Whether the Court, in exercising its power under Section 439 of the CrPC, could impose a condition that amounted to exercising powers envisaged under a different law, namely the Gujarat Protection of Interest of Depositors (In Financial Establishments) Act, 2003.

Judgment

After reviewing the provisions of the Act, the Court determined that the Act itself had an inbuilt mechanism for dealing with offences related to the Act. The Competent Authority was to take the necessary actions in relation to the financial establishment, after which the Designated Court was to either make an order of attachment absolute or a portion of the assets or money realised from the attachment or to cancel the order of attachment. As a result, the trial court’s conditions imposed under Section 439 of the CrPC were determined to be completely beyond its jurisdiction because they amounted to usurping powers contemplated by Section 10(6) of the Act without following any prescribed procedure.

It was held that while exercising its powers under Section 439 of the CrPC, the Court could not impose any condition that amounted to the court exercising powers contemplated by another enactment. The court ruled that any such condition would be completely outside of the court’s jurisdiction. As a result, the order was modified.

Narugahr Songhar Goswami v. the State of Gujarat (2022)

Facts

The brief facts of this case are that 69 bags of poppy straw weighing 1371.72 kg were seized from the property of a 66-year-old man. As a result, an FIR was filed for offences of Sections 15, 25, and 29 of the NDPS Act. The FIR was filed in 2020 after police received information that several people were transferring liquor from one truck to another in an abandoned Essar Company petrol pump. The police discovered several vehicles, including a truck, and several people transferring goods. The goods being transferred were later revealed to be poppy straw rather than liquor.

The applicant asserted that neither he nor anyone else was located close to the crime scene, nor was he mentioned in the FIR. He did not possess the illegal substance, nor had he instigated or participated in such activities, either intentionally or by illegal omission. 

The APP objected to this contention on the grounds that the applicant, one of the property’s owners, had permitted the use of the property’s premises for the commission of the crime. As a result, Sections 25 and 37 of the Act were applicable.

Section 25 imposes penalties for allowing property, etc., to be used in the commission of an offence. The Court also took Section 37 of the Act into account, which specifies strict bail requirements when recovered contraband is in commercial quantities.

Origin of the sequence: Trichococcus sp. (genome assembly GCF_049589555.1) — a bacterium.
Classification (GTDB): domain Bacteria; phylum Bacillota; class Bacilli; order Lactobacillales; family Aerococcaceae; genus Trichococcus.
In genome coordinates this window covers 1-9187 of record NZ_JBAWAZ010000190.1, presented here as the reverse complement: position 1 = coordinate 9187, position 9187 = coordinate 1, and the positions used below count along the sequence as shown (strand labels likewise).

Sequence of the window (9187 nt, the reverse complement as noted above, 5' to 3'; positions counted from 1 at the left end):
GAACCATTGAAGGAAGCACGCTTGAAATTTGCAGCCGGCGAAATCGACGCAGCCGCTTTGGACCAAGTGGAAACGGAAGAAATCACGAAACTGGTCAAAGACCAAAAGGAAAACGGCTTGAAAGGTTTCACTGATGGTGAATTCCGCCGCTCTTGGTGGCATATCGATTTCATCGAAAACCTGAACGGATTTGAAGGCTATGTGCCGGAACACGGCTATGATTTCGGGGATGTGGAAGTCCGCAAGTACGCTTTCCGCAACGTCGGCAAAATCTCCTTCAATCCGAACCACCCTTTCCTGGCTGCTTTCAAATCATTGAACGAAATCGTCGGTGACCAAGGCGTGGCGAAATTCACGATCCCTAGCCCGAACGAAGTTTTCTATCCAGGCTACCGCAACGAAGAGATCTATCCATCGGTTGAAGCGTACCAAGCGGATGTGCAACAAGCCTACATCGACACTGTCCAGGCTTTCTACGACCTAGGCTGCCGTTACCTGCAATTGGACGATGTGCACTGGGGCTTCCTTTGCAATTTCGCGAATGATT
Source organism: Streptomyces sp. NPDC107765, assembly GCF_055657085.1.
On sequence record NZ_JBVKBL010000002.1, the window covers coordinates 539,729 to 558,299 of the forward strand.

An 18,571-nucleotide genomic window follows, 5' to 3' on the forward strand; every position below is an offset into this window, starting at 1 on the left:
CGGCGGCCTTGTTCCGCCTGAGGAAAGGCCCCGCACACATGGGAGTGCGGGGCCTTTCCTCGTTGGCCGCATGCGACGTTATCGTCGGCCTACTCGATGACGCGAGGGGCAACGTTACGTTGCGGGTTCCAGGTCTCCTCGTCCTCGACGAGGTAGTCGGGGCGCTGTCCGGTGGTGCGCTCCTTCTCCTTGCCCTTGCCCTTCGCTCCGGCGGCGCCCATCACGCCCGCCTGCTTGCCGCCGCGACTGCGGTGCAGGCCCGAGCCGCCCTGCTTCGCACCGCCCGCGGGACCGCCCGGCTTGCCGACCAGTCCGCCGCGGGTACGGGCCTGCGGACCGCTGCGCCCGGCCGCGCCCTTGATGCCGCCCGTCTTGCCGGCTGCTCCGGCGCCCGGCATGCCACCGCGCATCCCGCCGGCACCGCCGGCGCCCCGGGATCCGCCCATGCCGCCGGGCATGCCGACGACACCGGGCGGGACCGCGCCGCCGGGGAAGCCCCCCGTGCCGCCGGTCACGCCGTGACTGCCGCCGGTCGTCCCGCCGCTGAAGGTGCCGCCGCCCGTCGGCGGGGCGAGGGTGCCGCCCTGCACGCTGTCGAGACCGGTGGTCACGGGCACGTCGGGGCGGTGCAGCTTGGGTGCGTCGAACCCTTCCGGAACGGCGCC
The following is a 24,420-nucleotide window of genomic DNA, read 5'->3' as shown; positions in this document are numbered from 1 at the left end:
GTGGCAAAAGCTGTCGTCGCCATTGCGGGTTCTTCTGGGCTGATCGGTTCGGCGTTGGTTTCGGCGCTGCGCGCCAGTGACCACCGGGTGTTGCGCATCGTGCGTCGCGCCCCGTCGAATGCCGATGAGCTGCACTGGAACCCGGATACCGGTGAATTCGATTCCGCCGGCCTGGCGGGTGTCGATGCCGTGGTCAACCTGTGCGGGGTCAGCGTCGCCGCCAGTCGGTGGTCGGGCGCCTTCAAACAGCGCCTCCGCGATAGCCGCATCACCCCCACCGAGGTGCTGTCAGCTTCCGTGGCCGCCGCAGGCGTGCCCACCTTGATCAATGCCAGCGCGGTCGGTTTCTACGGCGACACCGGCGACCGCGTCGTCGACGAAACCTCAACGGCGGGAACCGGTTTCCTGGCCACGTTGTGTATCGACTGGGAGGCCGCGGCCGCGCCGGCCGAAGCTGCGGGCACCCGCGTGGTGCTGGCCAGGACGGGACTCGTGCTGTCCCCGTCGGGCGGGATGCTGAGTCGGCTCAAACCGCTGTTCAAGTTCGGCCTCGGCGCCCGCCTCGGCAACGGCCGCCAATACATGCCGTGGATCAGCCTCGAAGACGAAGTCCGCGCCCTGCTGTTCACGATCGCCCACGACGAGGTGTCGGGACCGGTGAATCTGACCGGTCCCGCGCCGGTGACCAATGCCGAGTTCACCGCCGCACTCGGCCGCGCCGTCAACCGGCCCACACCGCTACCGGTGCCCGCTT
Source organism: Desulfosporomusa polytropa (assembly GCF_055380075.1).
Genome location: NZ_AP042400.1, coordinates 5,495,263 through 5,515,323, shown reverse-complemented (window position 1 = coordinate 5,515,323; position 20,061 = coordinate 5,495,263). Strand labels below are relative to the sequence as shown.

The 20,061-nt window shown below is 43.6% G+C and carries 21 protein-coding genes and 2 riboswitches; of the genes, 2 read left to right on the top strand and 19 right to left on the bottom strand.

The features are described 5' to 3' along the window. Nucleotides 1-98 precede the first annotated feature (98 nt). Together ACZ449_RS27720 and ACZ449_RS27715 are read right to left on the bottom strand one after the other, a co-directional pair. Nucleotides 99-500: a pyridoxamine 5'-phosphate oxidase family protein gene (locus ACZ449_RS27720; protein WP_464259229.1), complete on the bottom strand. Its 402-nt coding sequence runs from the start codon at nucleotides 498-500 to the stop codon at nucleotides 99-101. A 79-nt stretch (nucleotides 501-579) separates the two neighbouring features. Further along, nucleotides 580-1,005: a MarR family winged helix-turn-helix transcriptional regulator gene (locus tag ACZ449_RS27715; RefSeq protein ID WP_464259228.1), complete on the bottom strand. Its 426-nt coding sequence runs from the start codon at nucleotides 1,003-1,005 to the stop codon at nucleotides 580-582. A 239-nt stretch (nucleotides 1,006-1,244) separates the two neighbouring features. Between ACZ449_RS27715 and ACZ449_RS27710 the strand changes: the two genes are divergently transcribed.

Issue

Whether the court can grant bail to a senior citizen who was not present at the scene of the crime or in the near vicinity?

Judgment

The Gujarat high court rejected a 66-year-old man’s request for regular bail under Section 439 of the Criminal Procedure Code, from whose property the contraband (Poppy Straw) worth Rs. 16.6 lakh was seized.

Justice SH Vora observed that even though the elderly man was not present at the crime scene or in the immediate area, Section 25 of the Narcotic Drugs and Psychotropic Substances Act, 1985 was applied to the case because he was the property owner.

Conclusion

Section 439 of the Criminal Procedure Code grants the High Court or Court of Session special powers regarding bail. Even if a Magistrate denies bail, the High Court or Court of Session may grant it in appropriate circumstances. The granting of bail under Section 439 of the Criminal Procedure Code is at the discretion of the judge. As a result, the court’s discretion in granting or refusing bail, like that of any other judicial institution, must be exercised with great care and caution. 

Frequently Asked Questions (FAQs)

What are the special powers of the High Court and the court of sessions regarding bail?

Both the courts have the powers of granting bail, modification of conditions, and cancellation of bail.

Can a court grant conditional bail while exercising its powers under Section 439?

Yes, the court can grant conditional bail under section 439 of the CrPC. The Andhra Pradesh High Court recently granted conditional bail to the petitioner who was charged with a non-bailable offence because there had been significant progress in the investigation since the time of the arrest in Mara Manohar v. the State of Andhra Pradesh (2022).

Can a court cancel bail based on vague allegations? 

No, the court cannot cancel bail on the basis of vague allegations. The Andhra Pradesh High Court recently ruled in Vaddu Lakshmidevamma @ Lakshmi Devi v. the State of Andhra Pradesh (2022) that if there are vague allegations against the accused without any solid evidence, bail granted under Section 439(2) of the Code of Criminal Procedure cannot be cancelled.

References